I must admit that this whole business of getting wiser as you get older is giving me a little trouble. Somehow I only seem able to nail one half of the deal–albeit, so far as that goes, I’m definitely making rapid, daily progress.
The only small increment of wisdom I can detect, meanwhile, is perhaps a rather unexpected one. Because while conforming to a dismal stereotype in becoming ever less flexible with age, in most of my habits and beliefs, I did at least sense some improvement in my levels of tolerance when considering the racing this Saturday.
In the past, I would have worn a coast-to-coast scowl. Looking east, we have a champion juvenile deliberately reserving until March the first of what will presumably be only two public appearances before the Derby. Looking west, we find the race that began its glorious history with the eye-watering status of “the Hundred Grander” offering 1/40th of a purse contested in Riyadh last week.
But you know what, I’m learning to live with all that. The world changes, and even on the Pacific shore the water can get pretty cold round your waist if you just stand there trying to turn back the tide. After all, while a couple of horses that would historically have been tailor-made for the Big ‘Cap instead went to the desert, the race has still drawn a deep and competitive field. And if modern trainers want to renounce the old school in preparing their Derby horses, then that’s their prerogative. The beauty of this game is that whoever’s right, or wrong, we have a proving ground where we can settle all differences without rancor. With racehorses, the only rule is that there are no rules.
Except one. Which is that whatever we ask any animal to do, we must always retain a clear conscience. With that in mind, then, allow me to recommend a way to refresh our sense of what is really meant, when diametrically opposed positions on HISA both claim to represent the best interests of the horse.
This week I was fortunate to catch Jerzy Skolimowski’s movie EO, which has deservedly won an Oscar nomination for best foreign film. If you haven’t yet seen it, you should. Unusually, the central character does not have a single line. He is, in fact, a Polish donkey. Actually, as with Seabiscuit–a Big ‘Cap winner, don’t forget!–the role is shared by half a dozen animals. But the true diversity sampled through his odyssey is found in ourselves: in our power over animals, and the ways we exercise it.
The film charts the full spectrum, from devotion to brutality. (Though, be warned, the most lurid moment of butchery actually occurs among human beings). Throughout, aside from occasional braying, the donkey naturally remains mute and inscrutable. And while Skolimowski brilliantly stretches the medium to offer him feasible perspectives, ultimately even the most lingering close-up of the donkey’s eye cannot penetrate the mysteries lurking in that dark pool. Even so, he achieves an irresistible accretion of dignity simply in the stoical absorption of serial crises in his journey through life.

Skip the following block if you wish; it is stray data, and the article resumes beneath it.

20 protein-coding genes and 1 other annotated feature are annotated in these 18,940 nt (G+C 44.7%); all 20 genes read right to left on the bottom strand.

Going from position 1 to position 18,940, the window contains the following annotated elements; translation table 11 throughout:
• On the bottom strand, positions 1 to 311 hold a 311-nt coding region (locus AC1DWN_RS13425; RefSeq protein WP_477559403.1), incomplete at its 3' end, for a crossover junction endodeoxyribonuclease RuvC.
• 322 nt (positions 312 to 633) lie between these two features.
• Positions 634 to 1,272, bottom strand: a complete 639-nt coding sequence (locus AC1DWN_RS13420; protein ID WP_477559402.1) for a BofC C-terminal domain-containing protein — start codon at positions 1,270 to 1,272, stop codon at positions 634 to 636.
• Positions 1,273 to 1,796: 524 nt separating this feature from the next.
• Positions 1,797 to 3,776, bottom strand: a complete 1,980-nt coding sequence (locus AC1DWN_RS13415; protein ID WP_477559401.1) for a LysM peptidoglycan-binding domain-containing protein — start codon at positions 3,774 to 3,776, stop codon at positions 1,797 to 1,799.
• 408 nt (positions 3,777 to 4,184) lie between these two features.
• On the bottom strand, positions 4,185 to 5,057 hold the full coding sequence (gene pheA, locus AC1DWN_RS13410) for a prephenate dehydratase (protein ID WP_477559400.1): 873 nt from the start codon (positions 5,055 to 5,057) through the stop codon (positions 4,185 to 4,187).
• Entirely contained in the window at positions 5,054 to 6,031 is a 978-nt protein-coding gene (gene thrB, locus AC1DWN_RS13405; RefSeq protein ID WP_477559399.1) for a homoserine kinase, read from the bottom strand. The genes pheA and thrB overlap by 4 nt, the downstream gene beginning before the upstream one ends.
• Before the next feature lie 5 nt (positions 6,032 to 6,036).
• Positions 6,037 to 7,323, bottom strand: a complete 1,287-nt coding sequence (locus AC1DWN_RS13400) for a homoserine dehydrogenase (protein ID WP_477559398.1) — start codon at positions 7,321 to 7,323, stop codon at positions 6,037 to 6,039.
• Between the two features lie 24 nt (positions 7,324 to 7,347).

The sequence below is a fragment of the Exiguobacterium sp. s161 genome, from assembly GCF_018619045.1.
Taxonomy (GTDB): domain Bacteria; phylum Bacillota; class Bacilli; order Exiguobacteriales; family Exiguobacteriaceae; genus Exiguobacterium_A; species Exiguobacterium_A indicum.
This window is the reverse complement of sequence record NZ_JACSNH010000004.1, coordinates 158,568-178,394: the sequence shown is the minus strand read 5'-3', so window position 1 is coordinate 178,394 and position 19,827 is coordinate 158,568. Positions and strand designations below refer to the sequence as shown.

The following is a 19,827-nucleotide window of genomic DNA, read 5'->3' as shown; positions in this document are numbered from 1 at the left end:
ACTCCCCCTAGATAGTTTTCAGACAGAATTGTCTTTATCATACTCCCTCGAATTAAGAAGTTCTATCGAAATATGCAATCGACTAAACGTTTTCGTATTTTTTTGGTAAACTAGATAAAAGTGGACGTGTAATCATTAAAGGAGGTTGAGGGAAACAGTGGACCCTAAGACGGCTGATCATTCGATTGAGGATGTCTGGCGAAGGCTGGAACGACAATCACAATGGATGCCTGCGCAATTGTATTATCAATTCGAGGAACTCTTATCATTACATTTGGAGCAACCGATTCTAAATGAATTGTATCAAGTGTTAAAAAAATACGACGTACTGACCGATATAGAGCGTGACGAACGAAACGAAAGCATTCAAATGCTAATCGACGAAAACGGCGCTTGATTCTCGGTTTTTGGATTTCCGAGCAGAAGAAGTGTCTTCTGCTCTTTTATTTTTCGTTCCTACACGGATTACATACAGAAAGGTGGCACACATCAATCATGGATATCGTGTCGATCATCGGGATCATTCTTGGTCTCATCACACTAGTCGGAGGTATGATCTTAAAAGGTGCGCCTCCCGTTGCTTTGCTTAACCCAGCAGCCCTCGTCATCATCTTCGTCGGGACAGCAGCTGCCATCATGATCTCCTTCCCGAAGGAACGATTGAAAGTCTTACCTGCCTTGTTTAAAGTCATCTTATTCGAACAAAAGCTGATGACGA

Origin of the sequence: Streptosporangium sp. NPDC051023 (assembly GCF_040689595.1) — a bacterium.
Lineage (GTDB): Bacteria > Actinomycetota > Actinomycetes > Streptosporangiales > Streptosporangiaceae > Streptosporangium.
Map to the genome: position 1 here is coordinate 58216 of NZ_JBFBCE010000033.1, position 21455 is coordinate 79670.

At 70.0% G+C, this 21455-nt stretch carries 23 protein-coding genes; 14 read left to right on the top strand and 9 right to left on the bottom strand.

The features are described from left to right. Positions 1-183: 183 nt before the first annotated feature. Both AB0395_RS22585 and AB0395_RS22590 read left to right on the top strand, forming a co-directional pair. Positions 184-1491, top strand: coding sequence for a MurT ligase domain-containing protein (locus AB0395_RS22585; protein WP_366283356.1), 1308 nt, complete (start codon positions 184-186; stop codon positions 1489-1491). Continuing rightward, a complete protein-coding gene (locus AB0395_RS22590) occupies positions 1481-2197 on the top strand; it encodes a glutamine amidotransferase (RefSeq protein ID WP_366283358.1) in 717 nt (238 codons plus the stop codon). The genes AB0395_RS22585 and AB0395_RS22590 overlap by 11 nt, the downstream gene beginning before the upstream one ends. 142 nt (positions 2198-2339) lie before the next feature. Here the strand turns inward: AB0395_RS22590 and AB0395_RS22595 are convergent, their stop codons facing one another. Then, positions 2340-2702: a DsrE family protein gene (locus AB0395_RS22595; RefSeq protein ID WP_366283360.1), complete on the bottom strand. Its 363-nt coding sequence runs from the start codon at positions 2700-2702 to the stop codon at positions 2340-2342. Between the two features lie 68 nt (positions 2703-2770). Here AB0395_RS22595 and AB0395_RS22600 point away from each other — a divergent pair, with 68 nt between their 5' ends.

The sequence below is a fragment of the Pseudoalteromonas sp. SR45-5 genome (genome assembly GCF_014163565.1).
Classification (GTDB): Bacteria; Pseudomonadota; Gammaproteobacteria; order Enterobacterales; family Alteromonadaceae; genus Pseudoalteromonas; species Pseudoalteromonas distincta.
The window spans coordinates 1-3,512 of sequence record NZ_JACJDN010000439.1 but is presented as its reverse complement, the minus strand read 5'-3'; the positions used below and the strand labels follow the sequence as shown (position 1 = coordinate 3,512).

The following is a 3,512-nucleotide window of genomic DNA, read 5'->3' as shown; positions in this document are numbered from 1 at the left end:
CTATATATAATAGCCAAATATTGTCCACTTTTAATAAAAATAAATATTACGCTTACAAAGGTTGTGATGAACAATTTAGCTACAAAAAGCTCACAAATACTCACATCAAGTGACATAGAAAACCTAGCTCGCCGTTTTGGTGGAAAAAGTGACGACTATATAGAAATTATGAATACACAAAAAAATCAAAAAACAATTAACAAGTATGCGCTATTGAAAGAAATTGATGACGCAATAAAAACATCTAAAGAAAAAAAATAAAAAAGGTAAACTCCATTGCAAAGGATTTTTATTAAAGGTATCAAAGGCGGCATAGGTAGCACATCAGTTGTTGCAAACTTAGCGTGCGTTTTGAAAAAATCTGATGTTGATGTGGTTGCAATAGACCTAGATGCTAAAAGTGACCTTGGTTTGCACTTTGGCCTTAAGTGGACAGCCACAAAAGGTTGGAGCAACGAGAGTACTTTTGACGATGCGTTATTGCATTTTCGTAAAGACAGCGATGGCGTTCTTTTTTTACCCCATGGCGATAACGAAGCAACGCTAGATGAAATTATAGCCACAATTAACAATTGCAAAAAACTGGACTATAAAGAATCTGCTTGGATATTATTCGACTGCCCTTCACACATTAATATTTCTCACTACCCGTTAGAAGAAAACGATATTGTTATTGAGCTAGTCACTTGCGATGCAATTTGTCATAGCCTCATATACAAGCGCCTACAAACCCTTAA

Interestingly, for our community, he spends an early chapter of his career in a stable housing expensive, lovingly groomed sport horses (whose beauty, by the way, is captured in haunting fashion). Few of us would hesitate to use the adjective “noble” in contrasting our Thoroughbreds with a stumpy, stubborn donkey. But this film transcends such castes, disclosing a fragile sublimity in all life, and demands scrupulous attention to the margin dividing use and abuse of animals. EO won’t necessarily make you vegetarian, but it should definitely make you prepared to pay extra to know that your sirloin has a biography that squares with your conscience.
Most people working in our industry can be proudly credited with the same loving engagement that EO encounters, through human charity, in a donkey sanctuary and a veterinary hospital. But while HISA has caused virulent polarization in the interpretation of “welfare,” you would very soon know what truly animates a person if you were to sit down together and watch this film. In fact, maybe we should say that nobody gets a license unless tears are perceptibly welling as the credits roll.
And that’s where I draw the line; that’s where I retain all possible intolerance. You want to dope your horse so that it doesn’t hurt? That is NOT humane. That just means you want to drive him past his red lights.
But make no mistake, that kind of specious logic also shows why our collective responsibility actually starts with the breeders. When we mate horses, our priority should be to produce foals that will be comfortable with the tasks awaiting them.
And that, in turn, is why we cannot permit physical vulnerabilities to be masked on the racetrack. Obviously such regulation has a more immediate purpose, simply in protecting horses from imminent peril. But unless and until we get the pharmacists out of the shedrow, the market will keep rewarding the production of horses that lack such notoriously “uncommercial” attributes as durability (and its ancillary, stamina).
A guy with a needle at the racetrack may be at one extreme, but complicities extend even to that point where good-hearted people who wouldn’t harm a fly, never mind a donkey, are right now choosing a mate for their beautiful Thoroughbred mares.
It’s chicken-and-egg. People will breed sturdy, robust horses if other people will pay for them. And people will do that if regulation makes such horses essential. Who knows, maybe they will turn out to be exactly the kind of horses that Kentucky has for a generation or so been wilfully discarding to Japan. (And we saw once again, in the desert last weekend, how that is working out).
Producing and preparing a Thoroughbred naturally competent for its vocation is a humane duty–and one that we all share, stubborn as a mule. Because if our industry can’t get wise, it can forget any ideas it may have about becoming much older.